Business and system analysts, designers, developers, testers and other practitioners who want to gain skills in systems modelling techniques.
There are no prerequisites for this course.
3 days. Lecture presentations are supported by group practical work which allows discussion, reinforcement of learning and enhancement of the understanding process.
This course is available on site only. Please call for details.
The course content is independant ly developed but conforms to the BCS Certificate in Systems Modelling Techniques syllabus. Course fees do not include the examination. At the end of the course, participants should be able to:
- Justify the need for IT system modelling and modelling techniques.
- Explain why it is important to model IT system requirements from different perspectives.
- Develop models of system functionality. These models should be either process models with supporting process descriptions or use case diagrams with supporting use case descriptions.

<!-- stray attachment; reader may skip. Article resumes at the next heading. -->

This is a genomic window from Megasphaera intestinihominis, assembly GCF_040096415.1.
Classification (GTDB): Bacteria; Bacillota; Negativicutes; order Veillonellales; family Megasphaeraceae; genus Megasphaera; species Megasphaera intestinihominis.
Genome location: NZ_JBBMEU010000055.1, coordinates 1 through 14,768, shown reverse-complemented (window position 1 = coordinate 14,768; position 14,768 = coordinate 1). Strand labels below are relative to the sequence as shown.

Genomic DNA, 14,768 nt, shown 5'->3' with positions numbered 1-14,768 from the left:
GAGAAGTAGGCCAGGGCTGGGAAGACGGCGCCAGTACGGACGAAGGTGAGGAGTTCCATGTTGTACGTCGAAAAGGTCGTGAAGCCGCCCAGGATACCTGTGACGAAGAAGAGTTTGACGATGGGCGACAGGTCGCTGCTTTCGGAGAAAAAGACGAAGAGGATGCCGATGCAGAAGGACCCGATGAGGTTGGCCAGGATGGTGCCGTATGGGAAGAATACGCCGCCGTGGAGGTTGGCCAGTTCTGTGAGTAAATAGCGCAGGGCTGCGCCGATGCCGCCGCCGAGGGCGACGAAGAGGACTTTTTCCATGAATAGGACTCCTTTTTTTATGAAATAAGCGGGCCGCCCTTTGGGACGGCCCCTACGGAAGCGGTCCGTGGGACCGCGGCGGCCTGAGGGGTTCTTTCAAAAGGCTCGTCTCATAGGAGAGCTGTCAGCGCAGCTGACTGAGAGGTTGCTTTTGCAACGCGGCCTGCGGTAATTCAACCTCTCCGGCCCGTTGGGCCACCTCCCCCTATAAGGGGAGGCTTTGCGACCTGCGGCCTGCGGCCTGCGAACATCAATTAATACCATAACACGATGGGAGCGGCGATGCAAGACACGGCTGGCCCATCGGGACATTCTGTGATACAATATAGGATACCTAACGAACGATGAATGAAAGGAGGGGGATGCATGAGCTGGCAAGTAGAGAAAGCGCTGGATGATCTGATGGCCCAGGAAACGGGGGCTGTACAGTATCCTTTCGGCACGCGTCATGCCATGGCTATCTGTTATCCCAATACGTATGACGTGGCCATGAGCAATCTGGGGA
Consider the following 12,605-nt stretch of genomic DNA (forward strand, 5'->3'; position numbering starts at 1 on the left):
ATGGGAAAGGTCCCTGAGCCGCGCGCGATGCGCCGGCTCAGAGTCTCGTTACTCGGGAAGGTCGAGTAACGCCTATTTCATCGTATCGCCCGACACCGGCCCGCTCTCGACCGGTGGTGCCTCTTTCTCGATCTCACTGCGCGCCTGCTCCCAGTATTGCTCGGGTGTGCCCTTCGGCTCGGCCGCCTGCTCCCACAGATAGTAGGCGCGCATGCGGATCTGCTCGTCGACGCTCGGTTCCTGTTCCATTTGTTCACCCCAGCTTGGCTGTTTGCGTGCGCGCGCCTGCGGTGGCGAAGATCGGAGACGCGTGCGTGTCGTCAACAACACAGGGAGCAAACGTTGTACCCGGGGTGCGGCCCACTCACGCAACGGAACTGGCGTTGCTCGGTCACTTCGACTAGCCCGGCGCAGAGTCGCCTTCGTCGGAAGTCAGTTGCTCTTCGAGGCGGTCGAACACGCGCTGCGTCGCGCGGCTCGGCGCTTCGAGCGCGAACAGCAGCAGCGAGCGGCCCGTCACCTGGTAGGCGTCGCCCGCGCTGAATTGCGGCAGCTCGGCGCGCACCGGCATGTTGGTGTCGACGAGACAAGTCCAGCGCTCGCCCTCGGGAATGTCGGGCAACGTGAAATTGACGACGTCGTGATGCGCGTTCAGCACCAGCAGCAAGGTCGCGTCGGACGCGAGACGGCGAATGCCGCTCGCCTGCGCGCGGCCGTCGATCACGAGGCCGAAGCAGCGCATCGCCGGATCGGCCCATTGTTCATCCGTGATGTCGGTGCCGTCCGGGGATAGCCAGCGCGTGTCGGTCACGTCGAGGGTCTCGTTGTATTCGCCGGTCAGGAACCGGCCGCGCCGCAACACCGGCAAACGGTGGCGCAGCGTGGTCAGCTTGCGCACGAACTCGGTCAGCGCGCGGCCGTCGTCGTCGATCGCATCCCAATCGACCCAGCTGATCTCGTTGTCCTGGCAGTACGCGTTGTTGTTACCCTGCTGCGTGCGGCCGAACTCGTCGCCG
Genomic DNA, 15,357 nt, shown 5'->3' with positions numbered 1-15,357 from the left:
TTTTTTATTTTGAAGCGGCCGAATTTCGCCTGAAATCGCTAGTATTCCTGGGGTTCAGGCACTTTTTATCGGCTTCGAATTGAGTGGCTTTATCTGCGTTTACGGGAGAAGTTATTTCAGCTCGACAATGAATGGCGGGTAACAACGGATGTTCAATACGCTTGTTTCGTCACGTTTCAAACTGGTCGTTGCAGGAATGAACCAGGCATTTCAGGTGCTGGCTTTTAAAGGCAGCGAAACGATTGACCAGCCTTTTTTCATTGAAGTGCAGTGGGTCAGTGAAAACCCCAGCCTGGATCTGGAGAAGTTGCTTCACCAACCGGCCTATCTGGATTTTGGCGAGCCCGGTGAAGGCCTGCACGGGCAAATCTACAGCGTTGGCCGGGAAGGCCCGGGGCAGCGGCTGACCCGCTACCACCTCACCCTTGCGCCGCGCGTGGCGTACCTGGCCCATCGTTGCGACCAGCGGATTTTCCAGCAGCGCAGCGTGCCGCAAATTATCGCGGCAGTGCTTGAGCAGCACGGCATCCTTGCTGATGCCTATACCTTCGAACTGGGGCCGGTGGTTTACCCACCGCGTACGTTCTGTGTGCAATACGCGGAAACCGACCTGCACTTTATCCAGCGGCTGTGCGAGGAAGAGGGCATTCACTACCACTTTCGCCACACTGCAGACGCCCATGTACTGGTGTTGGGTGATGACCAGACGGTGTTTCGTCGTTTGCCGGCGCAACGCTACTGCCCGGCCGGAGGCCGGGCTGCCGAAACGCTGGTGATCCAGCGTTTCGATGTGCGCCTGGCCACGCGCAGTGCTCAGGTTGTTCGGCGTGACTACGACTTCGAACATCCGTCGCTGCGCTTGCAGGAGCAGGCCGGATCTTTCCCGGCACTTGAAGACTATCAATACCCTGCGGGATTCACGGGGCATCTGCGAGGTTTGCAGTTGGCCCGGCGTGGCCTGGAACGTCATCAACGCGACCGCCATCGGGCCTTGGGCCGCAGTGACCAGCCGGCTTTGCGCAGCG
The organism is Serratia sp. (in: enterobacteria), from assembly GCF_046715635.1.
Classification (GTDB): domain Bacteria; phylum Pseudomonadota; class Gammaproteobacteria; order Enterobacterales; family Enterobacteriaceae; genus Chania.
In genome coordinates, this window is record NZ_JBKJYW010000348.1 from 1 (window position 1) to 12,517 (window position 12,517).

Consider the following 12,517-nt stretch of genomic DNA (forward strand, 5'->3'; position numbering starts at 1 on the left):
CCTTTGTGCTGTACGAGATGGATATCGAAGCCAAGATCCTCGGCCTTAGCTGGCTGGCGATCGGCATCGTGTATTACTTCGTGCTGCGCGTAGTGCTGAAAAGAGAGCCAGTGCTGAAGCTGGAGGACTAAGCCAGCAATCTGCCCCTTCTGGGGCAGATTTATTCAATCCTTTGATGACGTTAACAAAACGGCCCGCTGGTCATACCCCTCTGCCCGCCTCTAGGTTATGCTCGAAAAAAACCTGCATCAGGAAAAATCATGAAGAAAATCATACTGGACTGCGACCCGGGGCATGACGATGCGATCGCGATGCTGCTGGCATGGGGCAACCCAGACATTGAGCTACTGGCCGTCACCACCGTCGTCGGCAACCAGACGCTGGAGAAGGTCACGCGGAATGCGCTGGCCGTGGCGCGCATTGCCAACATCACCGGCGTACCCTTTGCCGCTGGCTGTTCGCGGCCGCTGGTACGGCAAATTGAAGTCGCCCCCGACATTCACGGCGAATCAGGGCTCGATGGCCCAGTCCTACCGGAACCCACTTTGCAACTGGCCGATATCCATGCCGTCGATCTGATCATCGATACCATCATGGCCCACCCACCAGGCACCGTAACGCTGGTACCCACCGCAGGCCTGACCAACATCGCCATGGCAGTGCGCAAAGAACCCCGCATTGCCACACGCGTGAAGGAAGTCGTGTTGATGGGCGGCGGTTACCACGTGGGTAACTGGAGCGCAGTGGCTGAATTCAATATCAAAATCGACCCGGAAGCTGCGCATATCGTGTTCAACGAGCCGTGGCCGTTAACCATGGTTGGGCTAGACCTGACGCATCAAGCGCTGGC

- Develop models of system data. These models should be either entity relationship models or analysis class models, both with supporting descriptions.
- Develop a dynamic model. This model should be either an entity life history showing the effect of events on an entity or a sequence diagram showing the realisation of a use case.
- Evaluate selected models against business objectives and system requirements.
- Appreciate how the selected models inter-relate with each other.
- Describe how the products of analysis feed into the design and development of a system.
The need for modelling and modelling standards.
Rationale for the selected approach.
The approach and systems development lifecycle.
Place of models within the systems development lifecycle.
Modelling the it system from different perspectives.
Interaction of the selected models.
Validating and verifying models.
Systems Modelling in Context
Monitoring analysis against business objectives and system requirements.
The bridge to design, software package selection and development.
Modelling processes using a data flow diagram.
Elementary process descriptions.
Types of data flow diagrams – current and required.
Modelling data using entity relationship diagrams.
Relationships including cardinality, optionaility, exclusivity, recursion, multiple, relationship names.
Analysing the behaviour of entities.
Events, enquiries, effects, entity access matrix, modelling the behaviour of entities, constructs for sequence, selection and iteration.
Documenting navigation paths.